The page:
I’m betting that just about everybody who’s seen a black & white landscape picture has silently and sarcastically thought to themselves, “Nice job, Ansel Adams-wanna be.” I know I’m guilty of it, even with my own shots. But there’s gobs of reasons his name is synonymous with black & white nature photography – he took a lot of damn good shots and did some groundbreaking work in the field in terms of technique!
Maybe it’s because Adams’ work was mainstream in the sense that it appeared in places other than just the fanciest museums so I was exposed to it a little more often, but I usually prefer black & white landscape shots to those in color. Don’t get me wrong – color landscape photography can be really amazing. But, I deal in reality and my reality/luck is that I’m rarely in the right spot at the right time with the utterly perfectly dramatic conditions to get a National Geographic-worthy color shot no matter how hard I try. So instead, I work to find something interesting about the scene nature’s put in front of me, even if it’s not readily apparent the moment I take the picture.
It may sound silly, but that was definitely the case at the Grand Canyon. That vast swath of land is so beautiful I still can’t find words to do it justice. It’s also really hard to capture it in a way that conveys both its magnitude and its beauty. So, instead of frustrating myself with not-quite-ideal conditions, I made the best of what I had. Turns out, the best of what I got was on our way back to Phoenix at the end of our stay in the park.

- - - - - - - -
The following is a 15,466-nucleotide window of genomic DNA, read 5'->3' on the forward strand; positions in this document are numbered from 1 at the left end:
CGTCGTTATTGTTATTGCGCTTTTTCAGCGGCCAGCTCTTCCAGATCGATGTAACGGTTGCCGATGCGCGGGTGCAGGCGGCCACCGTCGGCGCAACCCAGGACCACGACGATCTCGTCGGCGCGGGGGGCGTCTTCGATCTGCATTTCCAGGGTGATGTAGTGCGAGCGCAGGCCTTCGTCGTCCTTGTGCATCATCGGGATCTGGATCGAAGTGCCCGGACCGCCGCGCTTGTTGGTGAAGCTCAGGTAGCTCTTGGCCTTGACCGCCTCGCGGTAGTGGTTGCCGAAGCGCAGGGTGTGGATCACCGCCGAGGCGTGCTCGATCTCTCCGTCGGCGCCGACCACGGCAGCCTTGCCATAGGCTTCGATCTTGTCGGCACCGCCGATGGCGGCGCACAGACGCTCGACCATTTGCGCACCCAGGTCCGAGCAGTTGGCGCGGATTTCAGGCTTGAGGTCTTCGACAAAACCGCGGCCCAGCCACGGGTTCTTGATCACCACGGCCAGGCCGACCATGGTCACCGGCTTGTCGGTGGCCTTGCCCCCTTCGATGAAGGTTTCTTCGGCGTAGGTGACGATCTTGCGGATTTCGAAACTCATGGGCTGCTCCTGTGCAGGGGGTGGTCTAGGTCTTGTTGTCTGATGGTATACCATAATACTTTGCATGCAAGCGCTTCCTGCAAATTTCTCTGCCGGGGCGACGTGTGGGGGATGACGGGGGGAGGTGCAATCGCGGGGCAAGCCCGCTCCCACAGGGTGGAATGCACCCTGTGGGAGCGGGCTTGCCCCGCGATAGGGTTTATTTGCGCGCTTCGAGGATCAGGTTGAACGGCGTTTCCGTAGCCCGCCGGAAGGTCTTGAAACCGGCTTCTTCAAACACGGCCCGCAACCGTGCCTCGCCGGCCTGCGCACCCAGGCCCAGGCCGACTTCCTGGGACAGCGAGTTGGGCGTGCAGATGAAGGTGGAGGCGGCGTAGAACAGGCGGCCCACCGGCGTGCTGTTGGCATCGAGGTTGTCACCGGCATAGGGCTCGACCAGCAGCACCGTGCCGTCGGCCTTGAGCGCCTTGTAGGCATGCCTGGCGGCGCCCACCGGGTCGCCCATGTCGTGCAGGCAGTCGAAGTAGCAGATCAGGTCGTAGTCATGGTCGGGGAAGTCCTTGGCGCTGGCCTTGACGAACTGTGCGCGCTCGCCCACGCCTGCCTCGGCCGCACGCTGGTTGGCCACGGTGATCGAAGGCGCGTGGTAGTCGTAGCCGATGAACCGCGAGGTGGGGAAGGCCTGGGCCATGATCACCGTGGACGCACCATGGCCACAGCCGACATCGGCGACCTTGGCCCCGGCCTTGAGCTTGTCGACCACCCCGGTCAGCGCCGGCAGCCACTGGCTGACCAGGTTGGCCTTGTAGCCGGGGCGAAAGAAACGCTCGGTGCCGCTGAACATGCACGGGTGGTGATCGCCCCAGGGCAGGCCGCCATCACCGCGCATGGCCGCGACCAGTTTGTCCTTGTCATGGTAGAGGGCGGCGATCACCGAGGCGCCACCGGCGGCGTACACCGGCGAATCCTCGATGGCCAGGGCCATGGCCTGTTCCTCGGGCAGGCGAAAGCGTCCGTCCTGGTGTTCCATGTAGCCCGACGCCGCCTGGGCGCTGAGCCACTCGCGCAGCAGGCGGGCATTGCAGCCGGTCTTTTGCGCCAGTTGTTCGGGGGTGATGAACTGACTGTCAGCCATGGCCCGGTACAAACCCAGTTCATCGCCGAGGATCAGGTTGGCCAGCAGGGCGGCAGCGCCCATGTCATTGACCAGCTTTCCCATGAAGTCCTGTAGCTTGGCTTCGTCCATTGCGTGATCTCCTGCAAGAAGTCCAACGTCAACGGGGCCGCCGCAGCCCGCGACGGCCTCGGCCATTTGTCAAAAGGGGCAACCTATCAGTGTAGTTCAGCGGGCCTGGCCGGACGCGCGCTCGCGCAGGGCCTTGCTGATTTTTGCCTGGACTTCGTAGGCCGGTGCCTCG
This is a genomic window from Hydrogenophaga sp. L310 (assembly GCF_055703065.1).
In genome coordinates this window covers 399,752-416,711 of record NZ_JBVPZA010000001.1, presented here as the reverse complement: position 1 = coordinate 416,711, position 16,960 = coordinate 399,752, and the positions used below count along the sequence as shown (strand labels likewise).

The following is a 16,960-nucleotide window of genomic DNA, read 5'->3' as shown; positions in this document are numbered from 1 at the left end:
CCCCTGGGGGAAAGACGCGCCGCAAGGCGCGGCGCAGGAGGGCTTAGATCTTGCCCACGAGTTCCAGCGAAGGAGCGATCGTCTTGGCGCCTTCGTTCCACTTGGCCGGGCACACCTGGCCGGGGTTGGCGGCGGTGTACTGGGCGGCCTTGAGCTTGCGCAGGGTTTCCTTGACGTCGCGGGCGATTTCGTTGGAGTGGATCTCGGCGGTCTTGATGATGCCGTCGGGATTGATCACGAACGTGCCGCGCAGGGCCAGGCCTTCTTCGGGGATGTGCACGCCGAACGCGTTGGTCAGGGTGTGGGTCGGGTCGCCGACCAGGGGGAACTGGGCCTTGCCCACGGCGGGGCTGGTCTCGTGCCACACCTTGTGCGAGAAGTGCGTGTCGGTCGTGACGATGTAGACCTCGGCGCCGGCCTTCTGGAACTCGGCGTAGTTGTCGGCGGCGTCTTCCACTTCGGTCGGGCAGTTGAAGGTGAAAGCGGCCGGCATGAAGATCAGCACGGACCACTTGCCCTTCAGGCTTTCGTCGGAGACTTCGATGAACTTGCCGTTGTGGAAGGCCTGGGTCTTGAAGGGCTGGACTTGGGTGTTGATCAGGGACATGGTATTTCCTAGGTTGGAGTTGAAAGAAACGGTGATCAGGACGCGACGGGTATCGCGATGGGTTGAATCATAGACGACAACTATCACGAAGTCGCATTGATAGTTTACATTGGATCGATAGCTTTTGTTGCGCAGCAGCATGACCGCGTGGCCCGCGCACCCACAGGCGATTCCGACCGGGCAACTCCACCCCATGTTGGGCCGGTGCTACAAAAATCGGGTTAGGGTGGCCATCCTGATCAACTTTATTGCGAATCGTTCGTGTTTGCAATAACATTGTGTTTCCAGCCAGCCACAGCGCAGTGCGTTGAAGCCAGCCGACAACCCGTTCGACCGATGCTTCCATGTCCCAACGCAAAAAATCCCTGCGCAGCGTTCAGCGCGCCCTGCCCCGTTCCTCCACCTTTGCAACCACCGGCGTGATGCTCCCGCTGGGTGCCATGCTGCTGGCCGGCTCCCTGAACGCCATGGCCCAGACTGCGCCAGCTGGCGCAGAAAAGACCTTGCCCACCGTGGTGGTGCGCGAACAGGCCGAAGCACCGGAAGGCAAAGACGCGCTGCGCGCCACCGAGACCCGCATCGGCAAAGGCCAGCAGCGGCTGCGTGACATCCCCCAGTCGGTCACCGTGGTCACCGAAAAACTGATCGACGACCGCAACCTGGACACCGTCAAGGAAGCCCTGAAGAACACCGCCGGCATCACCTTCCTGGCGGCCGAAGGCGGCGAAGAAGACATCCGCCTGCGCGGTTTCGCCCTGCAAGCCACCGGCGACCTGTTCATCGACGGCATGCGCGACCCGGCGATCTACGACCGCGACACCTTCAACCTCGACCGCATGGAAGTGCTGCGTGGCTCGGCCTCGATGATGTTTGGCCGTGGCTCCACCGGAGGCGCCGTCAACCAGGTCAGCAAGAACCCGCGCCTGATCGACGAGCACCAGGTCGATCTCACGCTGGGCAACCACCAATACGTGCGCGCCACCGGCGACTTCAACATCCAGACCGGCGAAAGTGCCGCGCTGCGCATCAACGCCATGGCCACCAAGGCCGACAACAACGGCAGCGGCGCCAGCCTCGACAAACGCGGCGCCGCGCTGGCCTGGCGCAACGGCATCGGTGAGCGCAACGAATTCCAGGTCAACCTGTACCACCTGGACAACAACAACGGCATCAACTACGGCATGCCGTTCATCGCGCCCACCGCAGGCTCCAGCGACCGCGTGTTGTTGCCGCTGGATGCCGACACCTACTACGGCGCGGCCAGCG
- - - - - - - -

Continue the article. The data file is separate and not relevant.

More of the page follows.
The morning we left, we decided to head further east towards Desert View Tower to get a different vantage point on the Grand Canyon. The 25-mile drive out to Desert View Tower had quite a few places were you could stop and look out over the rim. What was cool for us was that, after spending 3 days in the Village looking north out into the Canyon and across to the North Rim, this drive put us more towards the eastern side so we were looking up the Canyon to the west, more in line with how the Colorado River flows through it. Because it was mid-morning, the light was just about right to keep things bright, yet still have some dramatic shadows in play, so I activated my inner Ansel Adams and got to work.
I normally shoot my black & white shots in color first, then convert them to black & white later during post-processing. Even in cases when the color is a bit blah due to flat light, I find I can manipulate the monochrome version more easily to get make things come out the way I want it. Using this approach over the years, I’ve built up a sense for what I think would make a good black & white shot based on the Technicolor version in front of me when I initially take the picture. That helps me think through the shooting process to get interesting or dramatic shots. When I get home to review and process the images, sometimes I surprise even myself in terms of what I can come up with in black & white.
Here’s 3 examples from this trip alone where I was really surprised with how much better I thought things looked in black & white instead of color. Each is presented in a slide show so you can see what I saw when I took the picture versus how it changed when I converted to black & white.
Ansel Adams was definitely onto something all those years ago, so I’ll keep channeling him on occasion when it comes to my own landscape & nature photography.